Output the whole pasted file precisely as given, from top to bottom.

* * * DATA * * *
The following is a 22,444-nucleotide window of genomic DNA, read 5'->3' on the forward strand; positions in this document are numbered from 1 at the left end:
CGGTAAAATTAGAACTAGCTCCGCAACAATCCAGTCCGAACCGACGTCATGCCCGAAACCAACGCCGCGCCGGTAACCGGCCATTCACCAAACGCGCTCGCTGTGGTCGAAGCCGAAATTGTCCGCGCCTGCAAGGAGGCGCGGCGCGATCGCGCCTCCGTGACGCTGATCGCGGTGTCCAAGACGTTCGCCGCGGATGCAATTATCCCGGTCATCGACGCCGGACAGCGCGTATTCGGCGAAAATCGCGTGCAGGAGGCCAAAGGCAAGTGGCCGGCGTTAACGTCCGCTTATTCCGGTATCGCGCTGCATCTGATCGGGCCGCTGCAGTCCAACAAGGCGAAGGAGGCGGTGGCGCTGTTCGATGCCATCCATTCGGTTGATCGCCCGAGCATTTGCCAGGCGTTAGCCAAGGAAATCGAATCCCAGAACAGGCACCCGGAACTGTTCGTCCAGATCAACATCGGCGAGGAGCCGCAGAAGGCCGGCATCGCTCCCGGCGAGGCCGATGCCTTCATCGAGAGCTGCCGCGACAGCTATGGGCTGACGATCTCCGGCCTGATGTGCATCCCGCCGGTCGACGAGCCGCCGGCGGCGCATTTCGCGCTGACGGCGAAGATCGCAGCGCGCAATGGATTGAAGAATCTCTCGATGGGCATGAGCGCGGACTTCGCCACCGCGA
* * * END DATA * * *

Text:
The following is a 22,444-nucleotide window of genomic DNA, read 5'->3' on the forward strand; positions in this document are numbered from 1 at the left end:
CGGTAAAATTAGAACTAGCTCCGCAACAATCCAGTCCGAACCGACGTCATGCCCGAAACCAACGCCGCGCCGGTAACCGGCCATTCACCAAACGCGCTCGCTGTGGTCGAAGCCGAAATTGTCCGCGCCTGCAAGGAGGCGCGGCGCGATCGCGCCTCCGTGACGCTGATCGCGGTGTCCAAGACGTTCGCCGCGGATGCAATTATCCCGGTCATCGACGCCGGACAGCGCGTATTCGGCGAAAATCGCGTGCAGGAGGCCAAAGGCAAGTGGCCGGCGTTAACGTCCGCTTATTCCGGTATCGCGCTGCATCTGATCGGGCCGCTGCAGTCCAACAAGGCGAAGGAGGCGGTGGCGCTGTTCGATGCCATCCATTCGGTTGATCGCCCGAGCATTTGCCAGGCGTTAGCCAAGGAAATCGAATCCCAGAACAGGCACCCGGAACTGTTCGTCCAGATCAACATCGGCGAGGAGCCGCAGAAGGCCGGCATCGCTCCCGGCGAGGCCGATGCCTTCATCGAGAGCTGCCGCGACAGCTATGGGCTGACGATCTCCGGCCTGATGTGCATCCCGCCGGTCGACGAGCCGCCGGCGGCGCATTTCGCGCTGACGGCGAAGATCGCAGCGCGCAATGGATTGAAGAATCTCTCGATGGGCATGAGCGCGGACTTCGCCACCGCGA